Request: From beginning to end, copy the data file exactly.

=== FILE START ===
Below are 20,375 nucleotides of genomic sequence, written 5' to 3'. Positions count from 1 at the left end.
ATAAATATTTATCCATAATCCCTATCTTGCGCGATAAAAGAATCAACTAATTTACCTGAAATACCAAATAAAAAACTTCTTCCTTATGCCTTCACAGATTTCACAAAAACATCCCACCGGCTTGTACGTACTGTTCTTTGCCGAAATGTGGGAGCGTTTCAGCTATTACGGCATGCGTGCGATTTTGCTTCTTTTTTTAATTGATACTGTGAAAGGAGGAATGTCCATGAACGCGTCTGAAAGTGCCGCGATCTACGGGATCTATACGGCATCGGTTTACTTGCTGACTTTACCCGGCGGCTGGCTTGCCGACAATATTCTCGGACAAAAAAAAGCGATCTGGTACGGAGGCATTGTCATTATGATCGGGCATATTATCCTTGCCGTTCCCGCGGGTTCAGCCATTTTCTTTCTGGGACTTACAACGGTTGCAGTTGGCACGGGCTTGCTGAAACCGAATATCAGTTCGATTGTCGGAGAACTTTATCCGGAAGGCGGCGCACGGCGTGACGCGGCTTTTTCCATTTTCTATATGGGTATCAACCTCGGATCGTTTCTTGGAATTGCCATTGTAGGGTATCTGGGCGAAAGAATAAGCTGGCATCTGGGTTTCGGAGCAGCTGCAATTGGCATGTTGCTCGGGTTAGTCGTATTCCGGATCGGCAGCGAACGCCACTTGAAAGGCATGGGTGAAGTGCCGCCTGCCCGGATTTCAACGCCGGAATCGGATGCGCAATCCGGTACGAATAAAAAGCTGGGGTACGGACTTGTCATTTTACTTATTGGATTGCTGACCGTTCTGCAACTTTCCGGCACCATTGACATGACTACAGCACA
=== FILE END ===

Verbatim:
Below are 20,375 nucleotides of genomic sequence, written 5' to 3'. Positions count from 1 at the left end.
ATAAATATTTATCCATAATCCCTATCTTGCGCGATAAAAGAATCAACTAATTTACCTGAAATACCAAATAAAAAACTTCTTCCTTATGCCTTCACAGATTTCACAAAAACATCCCACCGGCTTGTACGTACTGTTCTTTGCCGAAATGTGGGAGCGTTTCAGCTATTACGGCATGCGTGCGATTTTGCTTCTTTTTTTAATTGATACTGTGAAAGGAGGAATGTCCATGAACGCGTCTGAAAGTGCCGCGATCTACGGGATCTATACGGCATCGGTTTACTTGCTGACTTTACCCGGCGGCTGGCTTGCCGACAATATTCTCGGACAAAAAAAAGCGATCTGGTACGGAGGCATTGTCATTATGATCGGGCATATTATCCTTGCCGTTCCCGCGGGTTCAGCCATTTTCTTTCTGGGACTTACAACGGTTGCAGTTGGCACGGGCTTGCTGAAACCGAATATCAGTTCGATTGTCGGAGAACTTTATCCGGAAGGCGGCGCACGGCGTGACGCGGCTTTTTCCATTTTCTATATGGGTATCAACCTCGGATCGTTTCTTGGAATTGCCATTGTAGGGTATCTGGGCGAAAGAATAAGCTGGCATCTGGGTTTCGGAGCAGCTGCAATTGGCATGTTGCTCGGGTTAGTCGTATTCCGGATCGGCAGCGAACGCCACTTGAAAGGCATGGGTGAAGTGCCGCCTGCCCGGATTTCAACGCCGGAATCGGATGCGCAATCCGGTACGAATAAAAAGCTGGGGTACGGACTTGTCATTTTACTTATTGGATTGCTGACCGTTCTGCAACTTTCCGGCACCATTGACATGACTACAGCACA